Battery is charged and alternator is fine, but car won’t turn over: The starter motor might be broken or faulty. Usually it will show signs of wearing out by not turning consistently before it completely fails. If the starter motor is suspected, use a maintenance manual to located the starter motor and try tapping it with the end of a hammer while someone else attempts to start the car.

IMPORTANT: Do not attempt if not safe to do so and never put any part of your body in danger.

If the car starts the starter motor is on the way out – better to replace it now before it completely fails. Further diagnosis of the starter motor is dangerous as high voltages are present – it’s best to take the car to a mechanic at this point.

The car is turning but not starting…

If the car is turning over but not starting, there might be not spark inside the cylinder to ignite the fuel. To check for spark you’ll need to remove one of the spark plugs. Once out connect the spark plug into the lead socket and place the metal electrode end of the plug 2-4mm from a metal part of the engine. Alternatively use a spark tester.

If a spark plug looks like it’s old, replace them all at the same time

IMPORTANT: Do not place near fuel and do not hold the plug with your hand, you’ll likely get an electric shock.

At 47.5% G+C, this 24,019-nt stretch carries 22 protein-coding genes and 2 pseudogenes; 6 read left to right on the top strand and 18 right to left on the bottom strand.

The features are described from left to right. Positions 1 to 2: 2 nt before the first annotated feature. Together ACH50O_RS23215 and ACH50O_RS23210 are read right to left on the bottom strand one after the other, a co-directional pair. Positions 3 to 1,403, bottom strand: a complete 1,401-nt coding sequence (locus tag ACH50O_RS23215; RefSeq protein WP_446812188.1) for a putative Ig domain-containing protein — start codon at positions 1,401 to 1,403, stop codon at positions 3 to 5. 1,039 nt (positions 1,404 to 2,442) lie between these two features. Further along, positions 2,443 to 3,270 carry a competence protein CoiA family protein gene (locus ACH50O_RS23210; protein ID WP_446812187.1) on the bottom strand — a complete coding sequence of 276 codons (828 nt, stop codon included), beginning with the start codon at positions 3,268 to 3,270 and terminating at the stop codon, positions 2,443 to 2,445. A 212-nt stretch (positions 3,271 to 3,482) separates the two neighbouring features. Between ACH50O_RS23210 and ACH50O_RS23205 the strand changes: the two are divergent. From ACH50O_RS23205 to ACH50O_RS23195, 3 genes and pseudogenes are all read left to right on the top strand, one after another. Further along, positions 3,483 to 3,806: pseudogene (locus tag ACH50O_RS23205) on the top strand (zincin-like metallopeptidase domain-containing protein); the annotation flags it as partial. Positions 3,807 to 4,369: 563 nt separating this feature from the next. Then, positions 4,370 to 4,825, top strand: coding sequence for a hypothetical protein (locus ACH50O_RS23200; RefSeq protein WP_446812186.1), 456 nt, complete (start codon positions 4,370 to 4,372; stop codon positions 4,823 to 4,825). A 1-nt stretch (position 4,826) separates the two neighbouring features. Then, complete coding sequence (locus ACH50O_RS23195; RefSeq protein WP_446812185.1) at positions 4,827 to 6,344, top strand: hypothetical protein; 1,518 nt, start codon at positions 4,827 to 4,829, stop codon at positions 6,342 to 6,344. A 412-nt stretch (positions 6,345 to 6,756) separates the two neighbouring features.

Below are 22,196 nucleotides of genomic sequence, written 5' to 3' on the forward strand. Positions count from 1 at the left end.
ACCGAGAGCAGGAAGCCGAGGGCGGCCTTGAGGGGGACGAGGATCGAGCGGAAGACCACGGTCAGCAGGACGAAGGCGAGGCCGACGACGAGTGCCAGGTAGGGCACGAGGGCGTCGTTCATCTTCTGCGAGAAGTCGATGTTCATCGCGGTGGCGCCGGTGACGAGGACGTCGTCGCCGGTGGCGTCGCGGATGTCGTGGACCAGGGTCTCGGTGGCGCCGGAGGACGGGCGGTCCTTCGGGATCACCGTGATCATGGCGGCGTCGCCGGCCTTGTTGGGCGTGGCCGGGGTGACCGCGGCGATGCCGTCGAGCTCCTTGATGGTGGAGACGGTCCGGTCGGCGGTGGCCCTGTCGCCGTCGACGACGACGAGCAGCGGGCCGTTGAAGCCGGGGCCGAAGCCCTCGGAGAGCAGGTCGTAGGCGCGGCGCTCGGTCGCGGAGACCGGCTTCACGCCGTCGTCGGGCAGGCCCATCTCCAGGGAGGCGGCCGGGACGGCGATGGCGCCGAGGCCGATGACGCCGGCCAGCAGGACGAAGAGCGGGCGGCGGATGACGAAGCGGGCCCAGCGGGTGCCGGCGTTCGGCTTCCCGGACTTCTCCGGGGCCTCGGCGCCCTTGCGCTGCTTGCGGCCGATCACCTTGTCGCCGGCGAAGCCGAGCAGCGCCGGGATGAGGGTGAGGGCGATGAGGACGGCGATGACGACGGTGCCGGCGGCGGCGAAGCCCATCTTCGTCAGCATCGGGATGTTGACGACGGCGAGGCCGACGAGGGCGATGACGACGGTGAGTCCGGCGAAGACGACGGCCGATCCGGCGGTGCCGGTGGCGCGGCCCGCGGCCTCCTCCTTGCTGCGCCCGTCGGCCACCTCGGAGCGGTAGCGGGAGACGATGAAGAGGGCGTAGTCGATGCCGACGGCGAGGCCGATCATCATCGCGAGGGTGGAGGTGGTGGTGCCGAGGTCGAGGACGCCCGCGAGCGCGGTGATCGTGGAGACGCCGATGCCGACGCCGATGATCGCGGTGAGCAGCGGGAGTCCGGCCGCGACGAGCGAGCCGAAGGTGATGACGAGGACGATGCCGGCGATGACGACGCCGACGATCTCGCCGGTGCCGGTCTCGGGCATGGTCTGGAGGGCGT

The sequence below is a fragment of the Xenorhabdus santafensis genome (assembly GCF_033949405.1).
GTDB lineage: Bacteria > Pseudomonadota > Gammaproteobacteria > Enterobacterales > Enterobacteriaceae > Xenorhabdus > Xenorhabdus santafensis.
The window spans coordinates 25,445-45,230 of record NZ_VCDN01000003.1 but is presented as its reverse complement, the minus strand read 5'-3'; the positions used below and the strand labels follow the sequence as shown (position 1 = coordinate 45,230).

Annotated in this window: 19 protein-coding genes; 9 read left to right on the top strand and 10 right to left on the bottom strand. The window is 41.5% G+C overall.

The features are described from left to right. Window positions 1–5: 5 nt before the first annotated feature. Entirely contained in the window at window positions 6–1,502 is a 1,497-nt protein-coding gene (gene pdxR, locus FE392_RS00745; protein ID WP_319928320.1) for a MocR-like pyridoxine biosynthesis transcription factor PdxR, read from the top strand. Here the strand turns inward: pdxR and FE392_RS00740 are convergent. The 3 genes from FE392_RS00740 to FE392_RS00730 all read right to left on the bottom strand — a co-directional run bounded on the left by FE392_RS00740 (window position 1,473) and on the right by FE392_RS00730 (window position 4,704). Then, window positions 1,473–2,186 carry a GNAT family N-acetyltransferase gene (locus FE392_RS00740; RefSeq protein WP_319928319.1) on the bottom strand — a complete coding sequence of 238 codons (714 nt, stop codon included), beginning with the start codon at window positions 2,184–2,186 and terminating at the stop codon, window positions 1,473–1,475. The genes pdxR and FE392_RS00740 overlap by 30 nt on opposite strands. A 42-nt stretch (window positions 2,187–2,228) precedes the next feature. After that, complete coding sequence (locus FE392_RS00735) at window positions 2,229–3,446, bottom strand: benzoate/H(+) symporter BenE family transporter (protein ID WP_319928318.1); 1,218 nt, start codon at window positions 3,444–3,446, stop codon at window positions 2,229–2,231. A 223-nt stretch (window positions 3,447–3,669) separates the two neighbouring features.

Turn the car over (you might need and helper) and if there’s is a spark then the problem is probably the fuel system. If there’s no spark the problem is elsewhere in the ignition circuit.

A small spark will arc to the engine when the ignition system is working correctly

Change spark plugs: Inspect the spark plugs, they will be tarnished from use but should not be corroded, covered in oil (if they are, go see your mechanic), or caked with deposits. If they are overly dirty they will need replacing.

Ignition problem: The ignition contact may have worn out, but it’s rare. If this happens the dash lights will flicker when turning the car into ignition like there’s a bad connection.

Distributor or ignition module faulty: More likely is that the distributor or ignition module is faulty and not sending spark to the plugs. To check, remove the lead connected to the distributor or ignition module and connect a voltmeter and turn the engine. If the lead is producing voltage, the problem is likely the distributor or ignition module.

An ignition module

If there’s no voltage the problem could be a fault from sensors in the car – at this point the car should be taken to a workshop to have the computer diagnosed for fault codes and fixed accordingly.

The electrical system seems fine; I think it may be a problem with the fuel

Turn the car over a few times and remove a spark plug. Is it wet with fuel? This is not a completely accurate method to test if fuel is being delivered to the engine, but it will provide a good indication. If there’s fuel in there, the fuel might be bad, if there’s no fuel, the issue is probably a bad fuel pump or clogged filter preventing the fuel from pumping.

Bad fuel: When did you last fill the tank? Fuel goes off, so if it’s old you’ll need to drain the tank and replace with new fuel. If the fuel is brand new, you might have received a bad batch. You’ll also need to drain the tank and replace.

To drain the fuel tank, check a maintenance manual for instructions, or better yet, have your mechanic do it for you – it’s a dangerous job and not for the average DIYer.

A fuel filter underneath the car